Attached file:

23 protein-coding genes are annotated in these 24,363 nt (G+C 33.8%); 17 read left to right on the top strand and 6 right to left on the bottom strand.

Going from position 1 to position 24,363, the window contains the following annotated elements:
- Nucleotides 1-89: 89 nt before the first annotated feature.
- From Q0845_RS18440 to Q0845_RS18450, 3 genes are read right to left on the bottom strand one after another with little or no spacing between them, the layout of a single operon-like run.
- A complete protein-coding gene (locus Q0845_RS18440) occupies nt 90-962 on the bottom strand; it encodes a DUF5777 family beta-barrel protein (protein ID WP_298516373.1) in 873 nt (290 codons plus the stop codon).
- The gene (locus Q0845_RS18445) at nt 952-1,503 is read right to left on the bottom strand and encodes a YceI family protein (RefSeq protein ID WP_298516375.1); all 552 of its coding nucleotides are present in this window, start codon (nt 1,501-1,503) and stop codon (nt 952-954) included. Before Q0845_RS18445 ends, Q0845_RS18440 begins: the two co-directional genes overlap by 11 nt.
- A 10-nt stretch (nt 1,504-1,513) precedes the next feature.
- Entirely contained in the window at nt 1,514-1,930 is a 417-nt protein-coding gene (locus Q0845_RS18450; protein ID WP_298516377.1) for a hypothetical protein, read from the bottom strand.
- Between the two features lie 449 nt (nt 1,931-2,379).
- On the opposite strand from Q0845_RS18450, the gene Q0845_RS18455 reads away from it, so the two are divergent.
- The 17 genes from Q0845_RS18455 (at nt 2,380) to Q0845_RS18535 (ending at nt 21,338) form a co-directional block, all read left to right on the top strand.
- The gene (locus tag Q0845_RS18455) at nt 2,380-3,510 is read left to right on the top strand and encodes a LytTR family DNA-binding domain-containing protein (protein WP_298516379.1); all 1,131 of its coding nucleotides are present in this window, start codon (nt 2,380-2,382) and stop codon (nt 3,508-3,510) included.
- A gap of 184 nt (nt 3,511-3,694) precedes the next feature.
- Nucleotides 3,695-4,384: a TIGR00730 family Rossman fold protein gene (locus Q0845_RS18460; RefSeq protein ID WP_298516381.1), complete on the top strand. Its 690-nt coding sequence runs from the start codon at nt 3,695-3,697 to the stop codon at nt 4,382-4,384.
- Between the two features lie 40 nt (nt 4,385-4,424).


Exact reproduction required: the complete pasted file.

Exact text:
23 protein-coding genes are annotated in these 24,363 nt (G+C 33.8%); 17 read left to right on the top strand and 6 right to left on the bottom strand.

Going from position 1 to position 24,363, the window contains the following annotated elements:
- Nucleotides 1-89: 89 nt before the first annotated feature.
- From Q0845_RS18440 to Q0845_RS18450, 3 genes are read right to left on the bottom strand one after another with little or no spacing between them, the layout of a single operon-like run.
- A complete protein-coding gene (locus Q0845_RS18440) occupies nt 90-962 on the bottom strand; it encodes a DUF5777 family beta-barrel protein (protein ID WP_298516373.1) in 873 nt (290 codons plus the stop codon).
- The gene (locus Q0845_RS18445) at nt 952-1,503 is read right to left on the bottom strand and encodes a YceI family protein (RefSeq protein ID WP_298516375.1); all 552 of its coding nucleotides are present in this window, start codon (nt 1,501-1,503) and stop codon (nt 952-954) included. Before Q0845_RS18445 ends, Q0845_RS18440 begins: the two co-directional genes overlap by 11 nt.
- A 10-nt stretch (nt 1,504-1,513) precedes the next feature.
- Entirely contained in the window at nt 1,514-1,930 is a 417-nt protein-coding gene (locus Q0845_RS18450; protein ID WP_298516377.1) for a hypothetical protein, read from the bottom strand.
- Between the two features lie 449 nt (nt 1,931-2,379).
- On the opposite strand from Q0845_RS18450, the gene Q0845_RS18455 reads away from it, so the two are divergent.
- The 17 genes from Q0845_RS18455 (at nt 2,380) to Q0845_RS18535 (ending at nt 21,338) form a co-directional block, all read left to right on the top strand.
- The gene (locus tag Q0845_RS18455) at nt 2,380-3,510 is read left to right on the top strand and encodes a LytTR family DNA-binding domain-containing protein (protein WP_298516379.1); all 1,131 of its coding nucleotides are present in this window, start codon (nt 2,380-2,382) and stop codon (nt 3,508-3,510) included.
- A gap of 184 nt (nt 3,511-3,694) precedes the next feature.
- Nucleotides 3,695-4,384: a TIGR00730 family Rossman fold protein gene (locus Q0845_RS18460; RefSeq protein ID WP_298516381.1), complete on the top strand. Its 690-nt coding sequence runs from the start codon at nt 3,695-3,697 to the stop codon at nt 4,382-4,384.
- Between the two features lie 40 nt (nt 4,385-4,424).